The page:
Flooding – Challenges and Opportunities in the year ahead.
The National Flood Forum, supporting and representing flood risk communities, has a perhaps unique position to reflect on recent flooding across the UK.
2012 was a terrible year for many people and communities across the country. Almost 8000 households were flooded in England and Wales and many more lived in fear of having their possessions destroyed. Some people were, and are affected repeatedly.
Flooding is not going away. Despite the recent announcements on flood defence spending, which will protect many thousands of households, flood risk is changing and is set to become a growing feature of British life, as extreme rainfall events become more frequent. As 2012 showed, communities never previously in danger are now at risk. Floods are now likely to hit properties that have never been affected before.
We see several challenges and opportunities.
- Flood risk insurance remains the top UK priority in policy terms because the impact on people of not having good insurance is so great and because the Statement of Principles runs out in June. Despite our very considerable efforts, we are not much further forward than at our national conference in March 2012. Government and the insurance industry still seem no nearer a solution. We will continue to press both sides to achieve a solution that is socially just.
- National policy has increasingly recognised that people and communities should be at the centre of flood risk management. However, there is still a long way to go to make this the reality everywhere. We will champion, support and work with communities to empower them to deal with the challenges that they face working in partnership with others.
- The changing nature of flood events requires a change in our collective capability and capacity to identify and address flood risk as it is today and tomorrow – not just as it was yesterday. That capability and capacity will be delivered increasingly by Local Authorities working with local communities. We will continue to support local communities and work with all levels of Government and the Environment Agency to help develop this capability and to help communities reduce their flood risk.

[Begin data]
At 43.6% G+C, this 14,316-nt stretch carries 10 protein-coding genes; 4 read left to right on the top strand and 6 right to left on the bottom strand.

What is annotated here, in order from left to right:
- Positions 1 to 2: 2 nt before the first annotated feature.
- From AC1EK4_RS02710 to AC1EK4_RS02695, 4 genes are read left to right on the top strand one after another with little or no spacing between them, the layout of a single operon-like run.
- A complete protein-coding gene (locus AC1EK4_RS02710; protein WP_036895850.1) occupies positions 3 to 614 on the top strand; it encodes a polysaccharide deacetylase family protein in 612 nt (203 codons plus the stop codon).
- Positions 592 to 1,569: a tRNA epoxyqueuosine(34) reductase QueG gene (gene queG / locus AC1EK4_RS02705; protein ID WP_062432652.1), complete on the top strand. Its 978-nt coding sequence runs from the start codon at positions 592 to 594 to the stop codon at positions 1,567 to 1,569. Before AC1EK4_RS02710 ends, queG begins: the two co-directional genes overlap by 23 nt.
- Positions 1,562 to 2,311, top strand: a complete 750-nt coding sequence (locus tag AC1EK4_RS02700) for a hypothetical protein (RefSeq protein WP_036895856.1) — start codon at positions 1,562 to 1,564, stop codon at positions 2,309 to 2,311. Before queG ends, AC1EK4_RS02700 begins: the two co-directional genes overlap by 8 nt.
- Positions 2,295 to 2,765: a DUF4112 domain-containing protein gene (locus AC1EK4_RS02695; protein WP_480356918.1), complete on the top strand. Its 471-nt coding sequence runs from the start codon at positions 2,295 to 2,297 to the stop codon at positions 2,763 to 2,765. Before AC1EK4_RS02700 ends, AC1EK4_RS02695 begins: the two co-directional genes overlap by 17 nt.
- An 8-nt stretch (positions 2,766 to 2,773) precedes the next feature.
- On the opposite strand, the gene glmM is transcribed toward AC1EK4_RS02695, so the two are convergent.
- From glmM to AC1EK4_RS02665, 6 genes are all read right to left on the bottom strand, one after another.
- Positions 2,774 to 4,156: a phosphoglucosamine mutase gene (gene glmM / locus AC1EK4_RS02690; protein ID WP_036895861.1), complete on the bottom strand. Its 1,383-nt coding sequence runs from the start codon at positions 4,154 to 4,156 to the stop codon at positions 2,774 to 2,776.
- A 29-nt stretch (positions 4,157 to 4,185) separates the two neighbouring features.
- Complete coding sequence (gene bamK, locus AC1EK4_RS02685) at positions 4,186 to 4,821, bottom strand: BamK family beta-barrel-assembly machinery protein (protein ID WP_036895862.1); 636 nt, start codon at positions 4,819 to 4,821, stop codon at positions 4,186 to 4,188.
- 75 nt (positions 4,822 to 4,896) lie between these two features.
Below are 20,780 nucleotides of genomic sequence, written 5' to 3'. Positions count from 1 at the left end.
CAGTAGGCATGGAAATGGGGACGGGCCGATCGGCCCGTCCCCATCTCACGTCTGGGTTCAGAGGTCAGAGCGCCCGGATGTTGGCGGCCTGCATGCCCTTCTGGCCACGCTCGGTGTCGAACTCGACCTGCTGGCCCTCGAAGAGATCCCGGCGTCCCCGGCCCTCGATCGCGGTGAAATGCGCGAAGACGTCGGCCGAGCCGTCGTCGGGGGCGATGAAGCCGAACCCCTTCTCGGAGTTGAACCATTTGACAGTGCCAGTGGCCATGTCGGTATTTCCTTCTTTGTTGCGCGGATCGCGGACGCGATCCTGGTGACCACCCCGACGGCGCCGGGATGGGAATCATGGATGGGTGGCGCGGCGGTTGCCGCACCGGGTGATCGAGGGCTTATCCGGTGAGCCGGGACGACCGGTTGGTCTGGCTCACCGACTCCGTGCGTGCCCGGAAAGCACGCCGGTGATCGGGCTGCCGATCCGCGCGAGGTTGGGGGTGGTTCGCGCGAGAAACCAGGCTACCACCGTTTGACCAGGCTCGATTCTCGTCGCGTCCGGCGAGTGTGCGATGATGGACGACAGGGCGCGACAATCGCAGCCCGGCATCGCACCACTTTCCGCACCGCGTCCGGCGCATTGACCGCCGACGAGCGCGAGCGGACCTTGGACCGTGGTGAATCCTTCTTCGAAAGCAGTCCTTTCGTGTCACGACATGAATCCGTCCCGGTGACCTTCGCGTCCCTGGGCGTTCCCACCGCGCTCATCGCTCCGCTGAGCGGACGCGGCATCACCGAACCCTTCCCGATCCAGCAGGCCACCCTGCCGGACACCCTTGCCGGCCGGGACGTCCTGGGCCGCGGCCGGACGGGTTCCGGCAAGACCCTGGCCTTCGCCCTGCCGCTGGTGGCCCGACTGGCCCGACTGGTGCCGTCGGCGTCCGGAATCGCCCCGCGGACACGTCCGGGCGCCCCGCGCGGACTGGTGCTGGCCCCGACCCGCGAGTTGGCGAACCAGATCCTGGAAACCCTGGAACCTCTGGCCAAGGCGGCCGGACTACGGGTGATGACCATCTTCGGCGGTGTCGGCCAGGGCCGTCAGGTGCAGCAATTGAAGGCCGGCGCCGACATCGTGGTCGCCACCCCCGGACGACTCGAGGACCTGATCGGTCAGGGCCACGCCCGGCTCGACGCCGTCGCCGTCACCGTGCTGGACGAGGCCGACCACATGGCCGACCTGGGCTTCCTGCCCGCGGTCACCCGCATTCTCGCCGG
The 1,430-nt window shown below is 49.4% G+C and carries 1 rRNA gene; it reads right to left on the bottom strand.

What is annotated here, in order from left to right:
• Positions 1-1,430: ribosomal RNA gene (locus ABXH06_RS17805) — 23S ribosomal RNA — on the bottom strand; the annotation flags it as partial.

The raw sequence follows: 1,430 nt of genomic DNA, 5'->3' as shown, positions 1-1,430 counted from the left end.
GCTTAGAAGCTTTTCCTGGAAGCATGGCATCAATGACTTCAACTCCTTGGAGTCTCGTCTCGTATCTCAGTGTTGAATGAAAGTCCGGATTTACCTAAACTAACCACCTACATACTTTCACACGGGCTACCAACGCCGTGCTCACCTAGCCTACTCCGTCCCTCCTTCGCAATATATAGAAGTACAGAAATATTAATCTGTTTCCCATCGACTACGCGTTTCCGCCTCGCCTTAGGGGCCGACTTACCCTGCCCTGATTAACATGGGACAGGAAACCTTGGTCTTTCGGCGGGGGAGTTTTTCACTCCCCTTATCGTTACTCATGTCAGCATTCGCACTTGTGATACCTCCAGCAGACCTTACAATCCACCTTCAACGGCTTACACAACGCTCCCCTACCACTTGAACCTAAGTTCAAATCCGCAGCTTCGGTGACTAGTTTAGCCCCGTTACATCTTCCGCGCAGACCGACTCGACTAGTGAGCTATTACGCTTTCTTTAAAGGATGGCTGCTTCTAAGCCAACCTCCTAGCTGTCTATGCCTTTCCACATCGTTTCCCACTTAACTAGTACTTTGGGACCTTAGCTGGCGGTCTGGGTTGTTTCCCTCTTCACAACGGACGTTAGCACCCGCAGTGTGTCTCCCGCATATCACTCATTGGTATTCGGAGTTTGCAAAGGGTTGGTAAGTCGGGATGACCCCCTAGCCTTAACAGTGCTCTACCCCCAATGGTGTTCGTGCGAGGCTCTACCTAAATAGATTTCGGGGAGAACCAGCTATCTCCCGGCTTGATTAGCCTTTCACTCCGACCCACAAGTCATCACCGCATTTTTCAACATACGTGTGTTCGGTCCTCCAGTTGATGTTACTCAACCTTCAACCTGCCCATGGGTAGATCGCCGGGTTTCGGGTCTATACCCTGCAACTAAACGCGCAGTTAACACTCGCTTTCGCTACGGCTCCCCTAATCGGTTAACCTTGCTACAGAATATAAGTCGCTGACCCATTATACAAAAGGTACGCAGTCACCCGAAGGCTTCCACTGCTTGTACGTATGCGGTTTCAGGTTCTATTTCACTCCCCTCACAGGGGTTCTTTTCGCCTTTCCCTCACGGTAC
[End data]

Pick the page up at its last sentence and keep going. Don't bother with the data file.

- Media reports of flooding are compelling, but the academic and quantifiable evidence for the impact of flooding on people is limited, particularly on vulnerable groups and over long periods of time. Evidence that can demonstrate that preventative action now can reduce the impact on local authority services is particularly important. The NFF will continue to work with all parties, including the Health Protection Agency and the Joseph Rowntree Trust, to help develop this evidence.
The National Flood Forum faces several particular challenges as an organisation.
Like many charities, our financial position remains parlous and we need to find a way of getting out of survival mode. We are partnering with several local authorities in bids for funding under Defra’s Flood Resilience Community Pathfinder scheme. Whatever the outcome of this process, we will need to focus on gaining funding over the next few months.
- Despite the huge commitment that staff and trustees have made, the floods of 2012 have demonstrated that our capacity to deliver a field response on an ongoing basis is quite limited. The pace of work is not something that can be kept up indefinitely, either. But the need is growing as is the demand for our services. We must think imaginatively about how to square this circle and seek alliances with other organisations to achieve it.
- The Scottish Flood Forum is due to launch as an independent charity early in 2013. This is a real achievement; a fantastic reflection of the work that staff, trustees and Scottish Partners have been doing over the last few years. Nevertheless this achievement will bring its own challenges and the two organisations will need to learn how to support and learn from each other over the coming years.
- Communities across the country have had a really rough time this year, either because they have been flooded or because they are fearful of being flooded. Hundreds of flood groups form part of our network, but we need to strengthen our relationship with all local flood groups so that more of them see us as their natural champion.